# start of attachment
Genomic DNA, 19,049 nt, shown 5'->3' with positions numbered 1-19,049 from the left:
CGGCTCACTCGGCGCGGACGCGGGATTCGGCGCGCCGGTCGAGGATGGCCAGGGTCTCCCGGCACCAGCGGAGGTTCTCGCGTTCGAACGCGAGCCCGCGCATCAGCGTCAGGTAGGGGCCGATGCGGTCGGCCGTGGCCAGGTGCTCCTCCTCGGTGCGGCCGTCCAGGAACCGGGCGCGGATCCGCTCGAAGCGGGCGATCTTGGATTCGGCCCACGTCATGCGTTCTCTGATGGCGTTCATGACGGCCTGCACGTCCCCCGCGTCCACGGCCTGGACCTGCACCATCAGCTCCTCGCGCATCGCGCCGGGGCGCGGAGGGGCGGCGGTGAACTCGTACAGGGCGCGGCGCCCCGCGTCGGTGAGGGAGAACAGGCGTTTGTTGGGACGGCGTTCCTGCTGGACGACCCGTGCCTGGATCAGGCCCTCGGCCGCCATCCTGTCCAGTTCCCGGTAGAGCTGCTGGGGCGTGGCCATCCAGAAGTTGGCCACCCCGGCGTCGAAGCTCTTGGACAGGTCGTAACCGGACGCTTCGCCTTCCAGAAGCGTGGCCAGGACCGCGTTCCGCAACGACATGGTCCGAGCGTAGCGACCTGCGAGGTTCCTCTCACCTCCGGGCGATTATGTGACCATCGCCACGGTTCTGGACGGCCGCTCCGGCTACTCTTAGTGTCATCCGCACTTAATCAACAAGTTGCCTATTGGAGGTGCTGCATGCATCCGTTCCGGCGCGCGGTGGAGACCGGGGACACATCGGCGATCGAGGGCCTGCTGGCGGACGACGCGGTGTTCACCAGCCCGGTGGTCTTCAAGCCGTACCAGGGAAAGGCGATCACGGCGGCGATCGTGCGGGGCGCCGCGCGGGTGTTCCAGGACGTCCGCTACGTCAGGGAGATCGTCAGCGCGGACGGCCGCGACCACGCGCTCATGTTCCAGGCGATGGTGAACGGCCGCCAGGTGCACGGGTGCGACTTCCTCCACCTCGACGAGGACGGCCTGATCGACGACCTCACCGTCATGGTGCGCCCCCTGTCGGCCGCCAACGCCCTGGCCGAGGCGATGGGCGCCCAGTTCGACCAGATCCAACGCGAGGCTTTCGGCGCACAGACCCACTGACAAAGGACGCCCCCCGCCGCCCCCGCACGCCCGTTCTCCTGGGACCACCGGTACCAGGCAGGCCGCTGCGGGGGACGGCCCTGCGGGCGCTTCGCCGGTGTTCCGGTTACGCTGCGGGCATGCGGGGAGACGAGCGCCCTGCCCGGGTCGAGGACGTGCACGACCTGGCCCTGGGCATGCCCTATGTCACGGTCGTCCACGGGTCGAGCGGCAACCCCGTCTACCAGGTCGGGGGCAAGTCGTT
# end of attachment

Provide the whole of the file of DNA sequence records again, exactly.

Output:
Genomic DNA, 19,049 nt, shown 5'->3' with positions numbered 1-19,049 from the left:
CGGCTCACTCGGCGCGGACGCGGGATTCGGCGCGCCGGTCGAGGATGGCCAGGGTCTCCCGGCACCAGCGGAGGTTCTCGCGTTCGAACGCGAGCCCGCGCATCAGCGTCAGGTAGGGGCCGATGCGGTCGGCCGTGGCCAGGTGCTCCTCCTCGGTGCGGCCGTCCAGGAACCGGGCGCGGATCCGCTCGAAGCGGGCGATCTTGGATTCGGCCCACGTCATGCGTTCTCTGATGGCGTTCATGACGGCCTGCACGTCCCCCGCGTCCACGGCCTGGACCTGCACCATCAGCTCCTCGCGCATCGCGCCGGGGCGCGGAGGGGCGGCGGTGAACTCGTACAGGGCGCGGCGCCCCGCGTCGGTGAGGGAGAACAGGCGTTTGTTGGGACGGCGTTCCTGCTGGACGACCCGTGCCTGGATCAGGCCCTCGGCCGCCATCCTGTCCAGTTCCCGGTAGAGCTGCTGGGGCGTGGCCATCCAGAAGTTGGCCACCCCGGCGTCGAAGCTCTTGGACAGGTCGTAACCGGACGCTTCGCCTTCCAGAAGCGTGGCCAGGACCGCGTTCCGCAACGACATGGTCCGAGCGTAGCGACCTGCGAGGTTCCTCTCACCTCCGGGCGATTATGTGACCATCGCCACGGTTCTGGACGGCCGCTCCGGCTACTCTTAGTGTCATCCGCACTTAATCAACAAGTTGCCTATTGGAGGTGCTGCATGCATCCGTTCCGGCGCGCGGTGGAGACCGGGGACACATCGGCGATCGAGGGCCTGCTGGCGGACGACGCGGTGTTCACCAGCCCGGTGGTCTTCAAGCCGTACCAGGGAAAGGCGATCACGGCGGCGATCGTGCGGGGCGCCGCGCGGGTGTTCCAGGACGTCCGCTACGTCAGGGAGATCGTCAGCGCGGACGGCCGCGACCACGCGCTCATGTTCCAGGCGATGGTGAACGGCCGCCAGGTGCACGGGTGCGACTTCCTCCACCTCGACGAGGACGGCCTGATCGACGACCTCACCGTCATGGTGCGCCCCCTGTCGGCCGCCAACGCCCTGGCCGAGGCGATGGGCGCCCAGTTCGACCAGATCCAACGCGAGGCTTTCGGCGCACAGACCCACTGACAAAGGACGCCCCCCGCCGCCCCCGCACGCCCGTTCTCCTGGGACCACCGGTACCAGGCAGGCCGCTGCGGGGGACGGCCCTGCGGGCGCTTCGCCGGTGTTCCGGTTACGCTGCGGGCATGCGGGGAGACGAGCGCCCTGCCCGGGTCGAGGACGTGCACGACCTGGCCCTGGGCATGCCCTATGTCACGGTCGTCCACGGGTCGAGCGGCAACCCCGTCTACCAGGTCGGGGGCAAGTCGTT